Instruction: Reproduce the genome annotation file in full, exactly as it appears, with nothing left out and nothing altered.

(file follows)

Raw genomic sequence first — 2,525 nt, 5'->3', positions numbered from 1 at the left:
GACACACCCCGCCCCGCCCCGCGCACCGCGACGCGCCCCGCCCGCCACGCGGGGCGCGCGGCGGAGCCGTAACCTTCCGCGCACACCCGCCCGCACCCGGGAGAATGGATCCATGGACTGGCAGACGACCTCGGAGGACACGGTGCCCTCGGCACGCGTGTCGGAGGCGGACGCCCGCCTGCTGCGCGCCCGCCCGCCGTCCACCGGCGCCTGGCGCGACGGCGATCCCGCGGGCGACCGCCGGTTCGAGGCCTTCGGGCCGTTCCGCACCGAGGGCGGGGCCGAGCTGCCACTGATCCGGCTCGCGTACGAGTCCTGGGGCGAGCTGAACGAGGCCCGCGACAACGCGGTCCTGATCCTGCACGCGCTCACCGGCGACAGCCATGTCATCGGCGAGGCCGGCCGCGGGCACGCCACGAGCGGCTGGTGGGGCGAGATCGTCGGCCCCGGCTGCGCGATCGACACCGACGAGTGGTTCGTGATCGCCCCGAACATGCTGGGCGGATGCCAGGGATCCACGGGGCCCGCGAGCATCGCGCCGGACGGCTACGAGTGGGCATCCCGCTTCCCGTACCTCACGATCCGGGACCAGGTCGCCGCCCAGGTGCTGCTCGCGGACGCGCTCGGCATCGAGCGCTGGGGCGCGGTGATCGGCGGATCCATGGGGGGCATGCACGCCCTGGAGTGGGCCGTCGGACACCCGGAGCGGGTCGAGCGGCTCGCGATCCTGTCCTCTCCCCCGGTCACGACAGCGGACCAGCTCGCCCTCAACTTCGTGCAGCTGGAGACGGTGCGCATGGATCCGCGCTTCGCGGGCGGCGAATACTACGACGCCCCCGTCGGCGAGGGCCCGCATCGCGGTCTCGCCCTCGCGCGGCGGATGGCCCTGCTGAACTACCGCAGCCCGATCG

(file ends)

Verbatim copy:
Raw genomic sequence first — 2,525 nt, 5'->3', positions numbered from 1 at the left:
GACACACCCCGCCCCGCCCCGCGCACCGCGACGCGCCCCGCCCGCCACGCGGGGCGCGCGGCGGAGCCGTAACCTTCCGCGCACACCCGCCCGCACCCGGGAGAATGGATCCATGGACTGGCAGACGACCTCGGAGGACACGGTGCCCTCGGCACGCGTGTCGGAGGCGGACGCCCGCCTGCTGCGCGCCCGCCCGCCGTCCACCGGCGCCTGGCGCGACGGCGATCCCGCGGGCGACCGCCGGTTCGAGGCCTTCGGGCCGTTCCGCACCGAGGGCGGGGCCGAGCTGCCACTGATCCGGCTCGCGTACGAGTCCTGGGGCGAGCTGAACGAGGCCCGCGACAACGCGGTCCTGATCCTGCACGCGCTCACCGGCGACAGCCATGTCATCGGCGAGGCCGGCCGCGGGCACGCCACGAGCGGCTGGTGGGGCGAGATCGTCGGCCCCGGCTGCGCGATCGACACCGACGAGTGGTTCGTGATCGCCCCGAACATGCTGGGCGGATGCCAGGGATCCACGGGGCCCGCGAGCATCGCGCCGGACGGCTACGAGTGGGCATCCCGCTTCCCGTACCTCACGATCCGGGACCAGGTCGCCGCCCAGGTGCTGCTCGCGGACGCGCTCGGCATCGAGCGCTGGGGCGCGGTGATCGGCGGATCCATGGGGGGCATGCACGCCCTGGAGTGGGCCGTCGGACACCCGGAGCGGGTCGAGCGGCTCGCGATCCTGTCCTCTCCCCCGGTCACGACAGCGGACCAGCTCGCCCTCAACTTCGTGCAGCTGGAGACGGTGCGCATGGATCCGCGCTTCGCGGGCGGCGAATACTACGACGCCCCCGTCGGCGAGGGCCCGCATCGCGGTCTCGCCCTCGCGCGGCGGATGGCCCTGCTGAACTACCGCAGCCCGATCG